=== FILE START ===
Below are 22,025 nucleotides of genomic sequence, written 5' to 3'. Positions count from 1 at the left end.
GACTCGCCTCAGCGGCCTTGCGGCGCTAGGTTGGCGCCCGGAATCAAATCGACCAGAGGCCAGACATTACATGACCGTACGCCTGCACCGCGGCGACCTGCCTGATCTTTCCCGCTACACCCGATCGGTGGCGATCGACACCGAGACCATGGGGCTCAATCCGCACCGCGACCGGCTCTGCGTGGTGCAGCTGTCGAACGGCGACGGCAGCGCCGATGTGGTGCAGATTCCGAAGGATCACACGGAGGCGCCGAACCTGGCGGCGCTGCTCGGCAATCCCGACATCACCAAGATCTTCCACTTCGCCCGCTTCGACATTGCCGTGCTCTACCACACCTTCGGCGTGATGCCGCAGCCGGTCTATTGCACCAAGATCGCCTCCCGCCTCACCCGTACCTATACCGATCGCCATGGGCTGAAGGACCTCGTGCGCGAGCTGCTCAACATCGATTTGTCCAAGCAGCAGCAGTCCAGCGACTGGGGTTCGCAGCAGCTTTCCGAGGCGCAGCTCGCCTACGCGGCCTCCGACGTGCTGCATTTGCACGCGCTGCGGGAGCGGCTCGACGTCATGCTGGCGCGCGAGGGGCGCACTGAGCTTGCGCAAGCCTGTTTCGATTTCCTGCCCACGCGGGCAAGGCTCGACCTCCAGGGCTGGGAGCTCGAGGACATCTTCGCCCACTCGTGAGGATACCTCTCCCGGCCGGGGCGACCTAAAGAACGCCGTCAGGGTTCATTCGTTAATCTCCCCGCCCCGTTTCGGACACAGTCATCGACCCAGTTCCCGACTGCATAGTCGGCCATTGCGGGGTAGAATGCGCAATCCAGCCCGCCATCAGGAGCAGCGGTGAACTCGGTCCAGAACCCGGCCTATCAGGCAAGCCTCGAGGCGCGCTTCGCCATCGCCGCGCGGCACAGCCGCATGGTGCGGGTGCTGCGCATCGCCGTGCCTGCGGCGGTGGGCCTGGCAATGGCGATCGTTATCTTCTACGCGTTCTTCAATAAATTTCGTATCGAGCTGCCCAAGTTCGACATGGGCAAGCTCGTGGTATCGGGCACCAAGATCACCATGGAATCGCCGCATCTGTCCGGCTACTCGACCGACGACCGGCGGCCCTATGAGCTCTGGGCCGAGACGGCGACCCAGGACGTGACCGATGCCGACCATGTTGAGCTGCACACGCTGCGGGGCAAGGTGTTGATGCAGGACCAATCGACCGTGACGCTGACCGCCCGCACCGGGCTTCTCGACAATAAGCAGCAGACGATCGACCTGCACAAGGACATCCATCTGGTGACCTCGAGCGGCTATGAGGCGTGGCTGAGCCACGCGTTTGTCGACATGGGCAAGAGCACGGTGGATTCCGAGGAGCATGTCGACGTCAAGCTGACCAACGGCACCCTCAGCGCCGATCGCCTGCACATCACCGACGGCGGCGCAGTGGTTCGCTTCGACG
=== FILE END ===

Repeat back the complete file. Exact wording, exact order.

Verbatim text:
Below are 22,025 nucleotides of genomic sequence, written 5' to 3'. Positions count from 1 at the left end.
GACTCGCCTCAGCGGCCTTGCGGCGCTAGGTTGGCGCCCGGAATCAAATCGACCAGAGGCCAGACATTACATGACCGTACGCCTGCACCGCGGCGACCTGCCTGATCTTTCCCGCTACACCCGATCGGTGGCGATCGACACCGAGACCATGGGGCTCAATCCGCACCGCGACCGGCTCTGCGTGGTGCAGCTGTCGAACGGCGACGGCAGCGCCGATGTGGTGCAGATTCCGAAGGATCACACGGAGGCGCCGAACCTGGCGGCGCTGCTCGGCAATCCCGACATCACCAAGATCTTCCACTTCGCCCGCTTCGACATTGCCGTGCTCTACCACACCTTCGGCGTGATGCCGCAGCCGGTCTATTGCACCAAGATCGCCTCCCGCCTCACCCGTACCTATACCGATCGCCATGGGCTGAAGGACCTCGTGCGCGAGCTGCTCAACATCGATTTGTCCAAGCAGCAGCAGTCCAGCGACTGGGGTTCGCAGCAGCTTTCCGAGGCGCAGCTCGCCTACGCGGCCTCCGACGTGCTGCATTTGCACGCGCTGCGGGAGCGGCTCGACGTCATGCTGGCGCGCGAGGGGCGCACTGAGCTTGCGCAAGCCTGTTTCGATTTCCTGCCCACGCGGGCAAGGCTCGACCTCCAGGGCTGGGAGCTCGAGGACATCTTCGCCCACTCGTGAGGATACCTCTCCCGGCCGGGGCGACCTAAAGAACGCCGTCAGGGTTCATTCGTTAATCTCCCCGCCCCGTTTCGGACACAGTCATCGACCCAGTTCCCGACTGCATAGTCGGCCATTGCGGGGTAGAATGCGCAATCCAGCCCGCCATCAGGAGCAGCGGTGAACTCGGTCCAGAACCCGGCCTATCAGGCAAGCCTCGAGGCGCGCTTCGCCATCGCCGCGCGGCACAGCCGCATGGTGCGGGTGCTGCGCATCGCCGTGCCTGCGGCGGTGGGCCTGGCAATGGCGATCGTTATCTTCTACGCGTTCTTCAATAAATTTCGTATCGAGCTGCCCAAGTTCGACATGGGCAAGCTCGTGGTATCGGGCACCAAGATCACCATGGAATCGCCGCATCTGTCCGGCTACTCGACCGACGACCGGCGGCCCTATGAGCTCTGGGCCGAGACGGCGACCCAGGACGTGACCGATGCCGACCATGTTGAGCTGCACACGCTGCGGGGCAAGGTGTTGATGCAGGACCAATCGACCGTGACGCTGACCGCCCGCACCGGGCTTCTCGACAATAAGCAGCAGACGATCGACCTGCACAAGGACATCCATCTGGTGACCTCGAGCGGCTATGAGGCGTGGCTGAGCCACGCGTTTGTCGACATGGGCAAGAGCACGGTGGATTCCGAGGAGCATGTCGACGTCAAGCTGACCAACGGCACCCTCAGCGCCGATCGCCTGCACATCACCGACGGCGGCGCAGTGGTTCGCTTCGACG